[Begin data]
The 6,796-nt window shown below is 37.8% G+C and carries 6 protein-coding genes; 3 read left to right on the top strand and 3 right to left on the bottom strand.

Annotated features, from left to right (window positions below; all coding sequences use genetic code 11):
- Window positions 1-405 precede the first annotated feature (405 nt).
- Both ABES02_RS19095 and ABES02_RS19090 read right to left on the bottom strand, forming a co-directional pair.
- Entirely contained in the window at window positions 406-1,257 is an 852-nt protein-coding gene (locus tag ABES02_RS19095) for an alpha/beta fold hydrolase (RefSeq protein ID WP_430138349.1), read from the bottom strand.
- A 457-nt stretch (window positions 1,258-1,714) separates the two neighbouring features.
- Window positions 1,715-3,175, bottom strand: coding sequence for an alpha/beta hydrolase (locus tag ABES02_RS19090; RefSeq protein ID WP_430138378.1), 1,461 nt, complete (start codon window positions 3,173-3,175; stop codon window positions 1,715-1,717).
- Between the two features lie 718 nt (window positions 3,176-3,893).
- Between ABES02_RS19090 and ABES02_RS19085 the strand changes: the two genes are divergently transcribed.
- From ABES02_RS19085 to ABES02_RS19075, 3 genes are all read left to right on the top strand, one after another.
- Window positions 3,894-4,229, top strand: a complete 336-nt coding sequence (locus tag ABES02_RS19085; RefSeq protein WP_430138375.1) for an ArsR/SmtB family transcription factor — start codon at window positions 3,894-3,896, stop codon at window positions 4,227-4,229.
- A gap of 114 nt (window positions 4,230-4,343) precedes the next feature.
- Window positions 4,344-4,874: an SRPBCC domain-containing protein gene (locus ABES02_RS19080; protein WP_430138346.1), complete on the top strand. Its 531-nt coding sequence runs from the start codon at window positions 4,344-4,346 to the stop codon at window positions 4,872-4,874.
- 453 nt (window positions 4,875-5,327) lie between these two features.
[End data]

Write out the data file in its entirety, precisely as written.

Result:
The 6,796-nt window shown below is 37.8% G+C and carries 6 protein-coding genes; 3 read left to right on the top strand and 3 right to left on the bottom strand.

Annotated features, from left to right (window positions below; all coding sequences use genetic code 11):
- Window positions 1-405 precede the first annotated feature (405 nt).
- Both ABES02_RS19095 and ABES02_RS19090 read right to left on the bottom strand, forming a co-directional pair.
- Entirely contained in the window at window positions 406-1,257 is an 852-nt protein-coding gene (locus tag ABES02_RS19095) for an alpha/beta fold hydrolase (RefSeq protein ID WP_430138349.1), read from the bottom strand.
- A 457-nt stretch (window positions 1,258-1,714) separates the two neighbouring features.
- Window positions 1,715-3,175, bottom strand: coding sequence for an alpha/beta hydrolase (locus tag ABES02_RS19090; RefSeq protein ID WP_430138378.1), 1,461 nt, complete (start codon window positions 3,173-3,175; stop codon window positions 1,715-1,717).
- Between the two features lie 718 nt (window positions 3,176-3,893).
- Between ABES02_RS19090 and ABES02_RS19085 the strand changes: the two genes are divergently transcribed.
- From ABES02_RS19085 to ABES02_RS19075, 3 genes are all read left to right on the top strand, one after another.
- Window positions 3,894-4,229, top strand: a complete 336-nt coding sequence (locus tag ABES02_RS19085; RefSeq protein WP_430138375.1) for an ArsR/SmtB family transcription factor — start codon at window positions 3,894-3,896, stop codon at window positions 4,227-4,229.
- A gap of 114 nt (window positions 4,230-4,343) precedes the next feature.
- Window positions 4,344-4,874: an SRPBCC domain-containing protein gene (locus ABES02_RS19080; protein WP_430138346.1), complete on the top strand. Its 531-nt coding sequence runs from the start codon at window positions 4,344-4,346 to the stop codon at window positions 4,872-4,874.
- 453 nt (window positions 4,875-5,327) lie between these two features.